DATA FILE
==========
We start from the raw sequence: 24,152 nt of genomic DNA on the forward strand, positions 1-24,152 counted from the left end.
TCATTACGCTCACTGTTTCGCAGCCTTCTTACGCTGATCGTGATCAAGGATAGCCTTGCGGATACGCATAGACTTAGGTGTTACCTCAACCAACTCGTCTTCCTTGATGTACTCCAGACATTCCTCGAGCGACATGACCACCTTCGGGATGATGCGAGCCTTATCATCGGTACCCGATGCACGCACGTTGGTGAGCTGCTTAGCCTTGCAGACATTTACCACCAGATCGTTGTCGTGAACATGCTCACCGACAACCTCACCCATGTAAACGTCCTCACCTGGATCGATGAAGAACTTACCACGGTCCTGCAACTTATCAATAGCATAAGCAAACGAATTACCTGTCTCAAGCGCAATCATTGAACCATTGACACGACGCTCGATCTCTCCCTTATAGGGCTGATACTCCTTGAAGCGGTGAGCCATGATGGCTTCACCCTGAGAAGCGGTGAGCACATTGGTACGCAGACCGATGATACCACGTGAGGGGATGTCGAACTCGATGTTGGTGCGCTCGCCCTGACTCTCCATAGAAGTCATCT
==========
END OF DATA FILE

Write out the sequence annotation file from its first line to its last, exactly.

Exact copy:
We start from the raw sequence: 24,152 nt of genomic DNA on the forward strand, positions 1-24,152 counted from the left end.
TCATTACGCTCACTGTTTCGCAGCCTTCTTACGCTGATCGTGATCAAGGATAGCCTTGCGGATACGCATAGACTTAGGTGTTACCTCAACCAACTCGTCTTCCTTGATGTACTCCAGACATTCCTCGAGCGACATGACCACCTTCGGGATGATGCGAGCCTTATCATCGGTACCCGATGCACGCACGTTGGTGAGCTGCTTAGCCTTGCAGACATTTACCACCAGATCGTTGTCGTGAACATGCTCACCGACAACCTCACCCATGTAAACGTCCTCACCTGGATCGATGAAGAACTTACCACGGTCCTGCAACTTATCAATAGCATAAGCAAACGAATTACCTGTCTCAAGCGCAATCATTGAACCATTGACACGACGCTCGATCTCTCCCTTATAGGGCTGATACTCCTTGAAGCGGTGAGCCATGATGGCTTCACCCTGAGAAGCGGTGAGCACATTGGTACGCAGACCGATGATACCACGTGAGGGGATGTCGAACTCGATGTTGGTGCGCTCGCCCTGACTCTCCATAGAAGTCATCT